Seeking to transform parking lots across the state into generators of clean energy, State Sen. Josh Becker introduced a bill last week that would offer tax incentives for companies to build solar canopies on their properties.
Known as Senate Bill 49, the bill targets stores like Walmart, whose spacious parking lots Becker sees as potential sites for solar canopies. By driving solar projects into these types of areas, Becker said, the state can lessen the need to construct solar farms in rural areas.
"We're building lots of solar but when you build it on undeveloped land, it's land you can't use for other purposes," Becker told this news organization.
Meanwhile, commercial parking lots today are among some of the most inefficient examples of land use in the state, Becker said. SB 49 would both allow these lots to generate clean energy. And because the lots are already in urban and suburban areas, the installations would obviate the need to construct.
He noted that if Walmart constructed solar canopies on parking lots in all 3,500 of its superstores, the installations would generate about 11 gigawatts of electricity (1 gigawatt is enough to power about 250,000 homes).
That's about the same amount that France estimates it could generate under its recently passed legislation, which requires all parking lots with more than 80 spaces to be covered by solar panels. In describing his legislation, Becker cited as precedent both the French legislation and the bill signed in Washington state earlier this year that allows large-scale commercial parking lots to build solar canopies and to spread out the sales and use taxes associated with the equipment over eight years.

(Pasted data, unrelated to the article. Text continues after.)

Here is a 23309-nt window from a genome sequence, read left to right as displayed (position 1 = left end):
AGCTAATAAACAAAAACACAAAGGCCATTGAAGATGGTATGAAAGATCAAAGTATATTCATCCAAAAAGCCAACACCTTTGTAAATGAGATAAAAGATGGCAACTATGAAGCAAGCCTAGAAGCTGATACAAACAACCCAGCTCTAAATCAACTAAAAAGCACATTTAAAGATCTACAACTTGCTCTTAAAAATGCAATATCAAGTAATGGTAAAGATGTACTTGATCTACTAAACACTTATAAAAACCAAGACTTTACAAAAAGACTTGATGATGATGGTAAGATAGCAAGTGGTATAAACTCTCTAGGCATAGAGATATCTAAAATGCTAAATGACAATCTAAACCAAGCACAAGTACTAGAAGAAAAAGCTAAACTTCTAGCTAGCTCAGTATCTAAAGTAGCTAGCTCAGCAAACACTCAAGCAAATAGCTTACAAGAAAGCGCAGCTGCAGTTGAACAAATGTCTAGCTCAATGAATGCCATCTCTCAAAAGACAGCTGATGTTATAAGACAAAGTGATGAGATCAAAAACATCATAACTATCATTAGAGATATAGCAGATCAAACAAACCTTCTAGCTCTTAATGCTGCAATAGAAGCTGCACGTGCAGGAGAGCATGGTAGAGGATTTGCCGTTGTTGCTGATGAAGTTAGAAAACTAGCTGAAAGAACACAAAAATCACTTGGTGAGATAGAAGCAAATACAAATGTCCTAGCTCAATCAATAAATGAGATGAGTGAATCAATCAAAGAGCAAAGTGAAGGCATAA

In his announcement, Becker touted the potential of parking lots to help the state reach its goal of 100% clean electricity by 2045. He cited a report from the Lawrence Berkeley National Laboratory that found that pavement makes up between 35% and 50% of total surface areas in cities and that 40% of that pavement is parking lots.
"Putting a solar canopy over an existing parking lot is a much more efficient use of space than acquiring land to install a ground-mounted system," Becker's announcement states.
He noted that if half of the state's parking lots were covered with solar canopies, that would provide 13 gigawatts of power, or more than 10% of the 110 gigawatts that the state needs to meet its 2045 target.
"This is one of the many tools we're going to need to use to hit our targets of using 90% clean energy by 2035 and achieving 100% carbon neutrality by 2045," Becker said in the announcement. "In my view, this is relatively low-hanging fruit. We've got the land available — now the challenge is to make better use of it."
The bill is set to go through the Legislature's hearing process in early 2023.